Home Blog Uncategorized Impact of High Mortgages and Low Inventory on Home Sales in Arizona
Impact of High Mortgages and Low Inventory on Home Sales in Arizona

Impact of High Mortgages and Low Inventory on Home Sales in Arizona

High mortgage rates and tight inventories are impacting home sales nationwide. However, real estate agents in Arizona suggest that the continuous influx of new residents to the state has mitigated the impact in the Valley.

According to recent reports, existing home sales declined by 2.2% from June to July, with 4.07 million homes sold across the country. This reflects a decrease of over 16% compared to July 2022.

Meanwhile, the Arizona Regional Multiple Listing Service stated that sales plummeted between June and July but were only down 3.1% from the same period last year. Additionally, realtors in Phoenix have observed that home prices are stabilizing in the metro area, as reported by the Phoenix Business Journal.

The national report attributes the decline in home sales to rising interest rates, causing homeowners to be reluctant to sell and making it challenging for potential buyers to enter the market. Consequently, the limited supply of homes available for sale is driving up prices and negatively impacting sales.

Lawrence Yun, the chief economist of the National Association of Realtors, noted that inventory availability and mortgage rates are two influential factors affecting current sales activity. Unfortunately, both factors have been unfavorable to buyers.

The report indicates that existing home prices nationwide have increased by 1.9% compared to the previous year, with a median sale price of $406,700 in July. This represents the third-highest average on record. In addition to higher home prices, buyers are also facing increased mortgage rates. Rates for a 30-year fixed mortgage have climbed steadily from under 3% two years ago to 7.09% in July, according to the Realtors’ report.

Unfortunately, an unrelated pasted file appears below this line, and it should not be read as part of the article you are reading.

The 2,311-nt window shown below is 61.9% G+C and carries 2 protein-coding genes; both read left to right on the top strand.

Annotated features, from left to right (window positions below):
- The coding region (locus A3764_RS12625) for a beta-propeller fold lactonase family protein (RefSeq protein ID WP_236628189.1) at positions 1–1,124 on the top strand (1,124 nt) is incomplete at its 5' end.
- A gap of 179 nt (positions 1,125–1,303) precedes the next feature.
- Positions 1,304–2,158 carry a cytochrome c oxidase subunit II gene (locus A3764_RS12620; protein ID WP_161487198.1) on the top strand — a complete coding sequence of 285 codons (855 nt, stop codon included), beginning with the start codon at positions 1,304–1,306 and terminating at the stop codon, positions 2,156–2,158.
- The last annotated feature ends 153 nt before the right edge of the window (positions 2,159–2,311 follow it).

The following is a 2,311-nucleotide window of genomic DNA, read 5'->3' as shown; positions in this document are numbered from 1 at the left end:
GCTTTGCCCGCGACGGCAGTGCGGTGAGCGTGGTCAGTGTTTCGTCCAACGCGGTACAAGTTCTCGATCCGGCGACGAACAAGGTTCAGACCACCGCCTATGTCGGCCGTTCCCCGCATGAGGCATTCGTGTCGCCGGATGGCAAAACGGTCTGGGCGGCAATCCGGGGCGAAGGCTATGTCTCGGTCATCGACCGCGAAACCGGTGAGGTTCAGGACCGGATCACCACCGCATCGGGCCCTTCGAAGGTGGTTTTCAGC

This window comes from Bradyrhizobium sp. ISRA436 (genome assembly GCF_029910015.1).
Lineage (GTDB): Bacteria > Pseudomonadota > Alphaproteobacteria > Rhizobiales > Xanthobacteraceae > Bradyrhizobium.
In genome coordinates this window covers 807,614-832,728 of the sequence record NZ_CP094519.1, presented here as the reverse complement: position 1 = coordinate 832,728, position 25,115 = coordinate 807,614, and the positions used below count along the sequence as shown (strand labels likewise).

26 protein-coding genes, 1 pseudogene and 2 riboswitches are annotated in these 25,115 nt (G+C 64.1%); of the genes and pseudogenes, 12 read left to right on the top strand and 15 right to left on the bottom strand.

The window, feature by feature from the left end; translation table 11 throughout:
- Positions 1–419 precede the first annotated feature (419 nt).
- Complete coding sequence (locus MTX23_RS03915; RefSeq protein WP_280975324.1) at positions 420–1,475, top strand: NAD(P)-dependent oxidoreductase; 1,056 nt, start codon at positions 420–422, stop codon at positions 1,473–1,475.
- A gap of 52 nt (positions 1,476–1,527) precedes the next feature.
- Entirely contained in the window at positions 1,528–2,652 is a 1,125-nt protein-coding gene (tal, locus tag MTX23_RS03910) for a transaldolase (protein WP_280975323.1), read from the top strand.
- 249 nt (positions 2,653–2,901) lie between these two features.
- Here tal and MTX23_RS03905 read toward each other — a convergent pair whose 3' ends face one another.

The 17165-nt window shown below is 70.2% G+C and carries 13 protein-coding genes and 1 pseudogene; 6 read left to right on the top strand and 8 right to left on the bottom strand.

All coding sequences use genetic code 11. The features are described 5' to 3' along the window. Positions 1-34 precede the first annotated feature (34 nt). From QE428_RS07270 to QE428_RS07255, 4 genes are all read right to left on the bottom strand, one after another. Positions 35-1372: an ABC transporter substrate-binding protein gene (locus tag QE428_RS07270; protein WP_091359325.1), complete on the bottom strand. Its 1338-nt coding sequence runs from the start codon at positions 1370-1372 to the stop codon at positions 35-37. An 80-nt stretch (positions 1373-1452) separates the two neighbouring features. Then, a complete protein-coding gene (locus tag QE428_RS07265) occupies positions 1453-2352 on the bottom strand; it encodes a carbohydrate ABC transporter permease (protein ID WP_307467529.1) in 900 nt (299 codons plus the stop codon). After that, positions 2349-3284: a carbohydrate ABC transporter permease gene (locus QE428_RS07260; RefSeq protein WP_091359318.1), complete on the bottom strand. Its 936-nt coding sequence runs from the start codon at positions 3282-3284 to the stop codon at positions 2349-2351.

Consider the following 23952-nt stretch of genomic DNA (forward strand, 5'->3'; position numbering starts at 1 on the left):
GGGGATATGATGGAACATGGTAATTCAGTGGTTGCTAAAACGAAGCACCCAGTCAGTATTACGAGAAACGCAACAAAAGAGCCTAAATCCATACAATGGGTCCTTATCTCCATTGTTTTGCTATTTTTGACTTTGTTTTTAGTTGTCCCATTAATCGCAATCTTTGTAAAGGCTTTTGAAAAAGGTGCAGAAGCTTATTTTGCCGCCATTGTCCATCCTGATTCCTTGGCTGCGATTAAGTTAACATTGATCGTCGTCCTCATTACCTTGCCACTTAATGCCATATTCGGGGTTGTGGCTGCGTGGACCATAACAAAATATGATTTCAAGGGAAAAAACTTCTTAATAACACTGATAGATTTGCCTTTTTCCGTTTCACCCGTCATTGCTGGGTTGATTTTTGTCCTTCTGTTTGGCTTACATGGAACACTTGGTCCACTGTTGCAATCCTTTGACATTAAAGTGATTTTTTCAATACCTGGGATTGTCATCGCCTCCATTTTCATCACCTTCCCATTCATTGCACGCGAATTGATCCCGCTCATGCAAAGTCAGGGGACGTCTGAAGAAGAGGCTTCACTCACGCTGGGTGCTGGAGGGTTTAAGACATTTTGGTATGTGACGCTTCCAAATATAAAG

Real estate agents operating in the Valley acknowledge that Arizona is confronting similar challenges, such as rising interest rates, limited inventory, and higher prices. However, these challenges are tempered by the continuous influx of new residents, which maintains a high demand for housing.

Despite the impending potential increase in interest rates, Arizona’s market remains strong due to the scarcity of available houses relative to the demand. The steady nature of the market over the years reflects the desire of people to reside in the state, as evident in the market’s consistent performance, as stated by Sindy Ready, first vice president for Arizona Realtors.

Phoenix and Arizona consistently rank high in population growth according to the Census Bureau. In 2022, Queen Creek and Maricopa City were the seventh and twelfth fastest-growing cities in the country. Phoenix added the second-highest number of new residents that year, with 19,053 people relocating to the city from 2021 to 2022, just behind Fort Worth’s 19,170.

With a population of 1.6 million, Phoenix is the fifth largest city in the nation. Real estate experts attribute this to the state’s favorable climate and strong economy, among other factors.

Russell Diehl, a designated broker for Arizona Network Realty, pointed out that Arizona offers various attractions such as employment opportunities, recreational activities, and appealing weather, making it an attractive destination for many.

Although demand for housing remains high, the supply in Arizona, as well as the rest of the country, remains tight. Diehl explained that Arizona usually has around “18,000 to 22,000 resale listings,” but this summer the number has dropped to just above 12,000. As a result, homes are receiving multiple offers, indicating strong demand.

Tina Tamboer, a senior housing analyst at the Cromford Report, added that compared to the same time last year, the existing housing inventory in the greater Phoenix area has decreased by about 40%.

While interest rates have risen compared to previous years, they are still far from the exceptionally high rates experienced in the early 1980s. According to Stephanie Ready, an industry expert, anything above 6% may seem high to some, but historically, interest rates around 6% to 6.5% have been considered normal.

Despite the challenges of decreasing housing stock and increasing interest rates, the Phoenix market stands out compared to others. Brandon Robben, managing broker at Arizona Network Realty, believes that the city’s economy will continue to grow for years to come, describing it as “a diamond in the rough” among other markets.

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